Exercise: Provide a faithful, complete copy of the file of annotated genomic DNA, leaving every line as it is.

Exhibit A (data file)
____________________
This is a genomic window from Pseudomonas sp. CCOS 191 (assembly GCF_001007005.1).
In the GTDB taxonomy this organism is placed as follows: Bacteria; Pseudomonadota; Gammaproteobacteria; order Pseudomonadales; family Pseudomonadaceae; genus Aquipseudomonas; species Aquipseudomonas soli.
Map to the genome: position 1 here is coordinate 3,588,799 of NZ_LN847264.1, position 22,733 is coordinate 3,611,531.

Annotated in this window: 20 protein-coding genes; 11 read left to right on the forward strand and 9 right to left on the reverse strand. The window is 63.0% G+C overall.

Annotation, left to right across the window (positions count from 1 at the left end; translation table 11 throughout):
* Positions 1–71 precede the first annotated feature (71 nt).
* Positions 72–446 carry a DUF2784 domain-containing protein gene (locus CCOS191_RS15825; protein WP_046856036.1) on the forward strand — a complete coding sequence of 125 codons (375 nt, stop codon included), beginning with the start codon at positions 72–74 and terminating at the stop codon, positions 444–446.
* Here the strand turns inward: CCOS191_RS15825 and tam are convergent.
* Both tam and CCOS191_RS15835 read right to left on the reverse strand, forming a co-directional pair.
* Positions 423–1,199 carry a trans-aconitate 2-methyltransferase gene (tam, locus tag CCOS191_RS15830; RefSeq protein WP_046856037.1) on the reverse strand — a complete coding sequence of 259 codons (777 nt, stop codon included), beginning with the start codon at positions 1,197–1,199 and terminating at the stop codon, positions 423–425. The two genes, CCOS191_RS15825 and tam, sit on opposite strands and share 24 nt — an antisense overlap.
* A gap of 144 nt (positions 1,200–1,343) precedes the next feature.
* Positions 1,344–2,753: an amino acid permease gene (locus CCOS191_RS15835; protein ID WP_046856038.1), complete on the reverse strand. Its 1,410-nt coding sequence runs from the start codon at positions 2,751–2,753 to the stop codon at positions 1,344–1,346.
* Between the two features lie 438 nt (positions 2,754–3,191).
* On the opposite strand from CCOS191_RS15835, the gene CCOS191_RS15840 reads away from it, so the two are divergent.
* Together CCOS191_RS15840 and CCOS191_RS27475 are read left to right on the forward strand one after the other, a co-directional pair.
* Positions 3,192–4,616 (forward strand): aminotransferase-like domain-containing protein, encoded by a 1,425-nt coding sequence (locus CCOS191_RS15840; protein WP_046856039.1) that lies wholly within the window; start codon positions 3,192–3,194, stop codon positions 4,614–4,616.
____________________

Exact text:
This is a genomic window from Pseudomonas sp. CCOS 191 (assembly GCF_001007005.1).
In the GTDB taxonomy this organism is placed as follows: Bacteria; Pseudomonadota; Gammaproteobacteria; order Pseudomonadales; family Pseudomonadaceae; genus Aquipseudomonas; species Aquipseudomonas soli.
Map to the genome: position 1 here is coordinate 3,588,799 of NZ_LN847264.1, position 22,733 is coordinate 3,611,531.

Annotated in this window: 20 protein-coding genes; 11 read left to right on the forward strand and 9 right to left on the reverse strand. The window is 63.0% G+C overall.

Annotation, left to right across the window (positions count from 1 at the left end; translation table 11 throughout):
* Positions 1–71 precede the first annotated feature (71 nt).
* Positions 72–446 carry a DUF2784 domain-containing protein gene (locus CCOS191_RS15825; protein WP_046856036.1) on the forward strand — a complete coding sequence of 125 codons (375 nt, stop codon included), beginning with the start codon at positions 72–74 and terminating at the stop codon, positions 444–446.
* Here the strand turns inward: CCOS191_RS15825 and tam are convergent.
* Both tam and CCOS191_RS15835 read right to left on the reverse strand, forming a co-directional pair.
* Positions 423–1,199 carry a trans-aconitate 2-methyltransferase gene (tam, locus tag CCOS191_RS15830; RefSeq protein WP_046856037.1) on the reverse strand — a complete coding sequence of 259 codons (777 nt, stop codon included), beginning with the start codon at positions 1,197–1,199 and terminating at the stop codon, positions 423–425. The two genes, CCOS191_RS15825 and tam, sit on opposite strands and share 24 nt — an antisense overlap.
* A gap of 144 nt (positions 1,200–1,343) precedes the next feature.
* Positions 1,344–2,753: an amino acid permease gene (locus CCOS191_RS15835; protein ID WP_046856038.1), complete on the reverse strand. Its 1,410-nt coding sequence runs from the start codon at positions 2,751–2,753 to the stop codon at positions 1,344–1,346.
* Between the two features lie 438 nt (positions 2,754–3,191).
* On the opposite strand from CCOS191_RS15835, the gene CCOS191_RS15840 reads away from it, so the two are divergent.
* Together CCOS191_RS15840 and CCOS191_RS27475 are read left to right on the forward strand one after the other, a co-directional pair.
* Positions 3,192–4,616 (forward strand): aminotransferase-like domain-containing protein, encoded by a 1,425-nt coding sequence (locus CCOS191_RS15840; protein WP_046856039.1) that lies wholly within the window; start codon positions 3,192–3,194, stop codon positions 4,614–4,616.